Liquor License Debate Creates a Waiting Game

liquor license debate creates waiting gameThe liquor license debate in Massachusetts as to whether or not the quota system should be overhauled and license issuance be completely controlled at the local level has created a waiting game. And that waiting game can quickly stifle economic growth and development – the very heart of the argument to eliminate the quota system.

Overhauling the liquor license system in Massachusetts is part of Governor Deval Patrick’s proposal: “An Act to Promote Growth and Opportunity,” according to Boston Magazine’sCommittee to Discuss Governor’s Economic Development Bill.”

Development Can’t Move Forward

On one hand, proponents argue that economic development can be spurred by shopping centers and similar construction or revitalization that includes restaurants… restaurants with the ability to serve alcohol. The quota system obviously caps the number of available licenses.

Secretary of Administration and Finance, Glen Shor said, “We have heard from developers who cannot start construction because lenders are refusing to finance projects until they know the project will have an adequate number of liquor licenses in place.” (Quoted in Boston.com’sGov. Patrick Pushing to Lift Liquor License Cap.”)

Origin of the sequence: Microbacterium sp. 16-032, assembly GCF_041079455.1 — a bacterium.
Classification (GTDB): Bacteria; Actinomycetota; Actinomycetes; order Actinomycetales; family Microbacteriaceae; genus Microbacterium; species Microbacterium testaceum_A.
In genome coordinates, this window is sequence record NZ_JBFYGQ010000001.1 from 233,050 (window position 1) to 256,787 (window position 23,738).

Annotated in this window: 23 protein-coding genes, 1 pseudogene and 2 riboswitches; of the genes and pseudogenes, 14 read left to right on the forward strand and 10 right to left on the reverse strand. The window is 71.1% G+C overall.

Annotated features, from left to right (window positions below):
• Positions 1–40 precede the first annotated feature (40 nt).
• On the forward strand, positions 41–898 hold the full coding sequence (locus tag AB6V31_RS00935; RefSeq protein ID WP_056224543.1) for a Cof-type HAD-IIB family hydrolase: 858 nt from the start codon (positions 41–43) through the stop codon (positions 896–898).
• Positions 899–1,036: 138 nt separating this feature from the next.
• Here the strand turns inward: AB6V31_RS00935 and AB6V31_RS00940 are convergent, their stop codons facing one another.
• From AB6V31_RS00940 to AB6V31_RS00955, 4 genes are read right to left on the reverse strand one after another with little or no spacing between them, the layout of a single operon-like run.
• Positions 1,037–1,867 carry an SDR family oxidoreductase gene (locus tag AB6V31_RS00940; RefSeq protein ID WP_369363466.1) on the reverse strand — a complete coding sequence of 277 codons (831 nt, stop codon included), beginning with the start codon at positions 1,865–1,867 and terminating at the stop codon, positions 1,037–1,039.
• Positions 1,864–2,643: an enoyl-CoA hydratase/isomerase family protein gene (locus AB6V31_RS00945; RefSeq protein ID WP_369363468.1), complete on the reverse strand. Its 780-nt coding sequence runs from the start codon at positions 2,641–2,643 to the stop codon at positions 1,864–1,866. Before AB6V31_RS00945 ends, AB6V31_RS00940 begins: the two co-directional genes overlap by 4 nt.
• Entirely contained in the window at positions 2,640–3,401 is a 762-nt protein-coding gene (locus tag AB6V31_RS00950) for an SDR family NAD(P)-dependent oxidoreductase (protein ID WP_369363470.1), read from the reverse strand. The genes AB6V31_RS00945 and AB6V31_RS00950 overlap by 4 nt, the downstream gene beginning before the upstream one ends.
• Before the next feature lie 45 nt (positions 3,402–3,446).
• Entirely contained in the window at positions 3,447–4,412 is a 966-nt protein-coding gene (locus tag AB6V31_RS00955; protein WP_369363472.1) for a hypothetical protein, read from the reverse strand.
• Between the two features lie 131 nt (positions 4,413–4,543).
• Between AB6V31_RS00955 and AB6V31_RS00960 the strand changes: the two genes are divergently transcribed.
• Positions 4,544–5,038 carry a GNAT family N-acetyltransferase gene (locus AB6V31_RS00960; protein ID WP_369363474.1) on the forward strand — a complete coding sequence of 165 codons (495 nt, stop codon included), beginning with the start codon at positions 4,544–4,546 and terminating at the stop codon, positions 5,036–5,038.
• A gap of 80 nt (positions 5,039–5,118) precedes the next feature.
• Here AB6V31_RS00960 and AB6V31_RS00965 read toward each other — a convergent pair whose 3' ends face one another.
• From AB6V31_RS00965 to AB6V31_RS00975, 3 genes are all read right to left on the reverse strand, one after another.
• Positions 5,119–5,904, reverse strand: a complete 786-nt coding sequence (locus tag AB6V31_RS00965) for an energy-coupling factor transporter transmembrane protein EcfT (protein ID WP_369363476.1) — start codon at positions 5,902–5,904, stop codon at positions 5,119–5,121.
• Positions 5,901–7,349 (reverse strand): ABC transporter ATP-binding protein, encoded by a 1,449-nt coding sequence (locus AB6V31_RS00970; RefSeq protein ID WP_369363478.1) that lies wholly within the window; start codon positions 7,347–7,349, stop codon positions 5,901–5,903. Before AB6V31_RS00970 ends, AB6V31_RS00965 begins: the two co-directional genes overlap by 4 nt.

So developers (and their financers) are waiting to see how the argument pans out and who wins.

Prospective Buyers Are Waiting

Prospective restaurateurs and pub owners are also waiting to purchase any available liquor licenses. They’re obviously waiting to see if a better deal is on the horizon and if they might have the opportunity to acquire a liquor license at drastically reduced prices if the quota system is abolished or even altered. Can you blame them?

These prospective buyers aren’t simply independents who are considering launching a new neighborhood eatery or pub. In some cases, there are national chains that are now hesitant to pursue opening an establishment in various locations throughout the commonwealth… waiting to see how the argument pans out and who wins.

Concerns About the Asset Value of Current Liquor Licenses

Finally, existing restaurant and pub owners may be putting renovation or expansion plans on hold, worried that a change to the system could devalue their existing liquor licenses – very likely the asset they are using as collateral for loans and operating expenses.

With a possible change to the system, financers that have loaned money with liquor licenses as collateral will be hesitant to continue doing so, fearing the license could be devalued and the loan ending up in default. Both current license holders and their banks are waiting to see how the argument pans out and who wins.

In the meantime, this waiting game created by the liquor license debate is doing nothing for economic development and growth.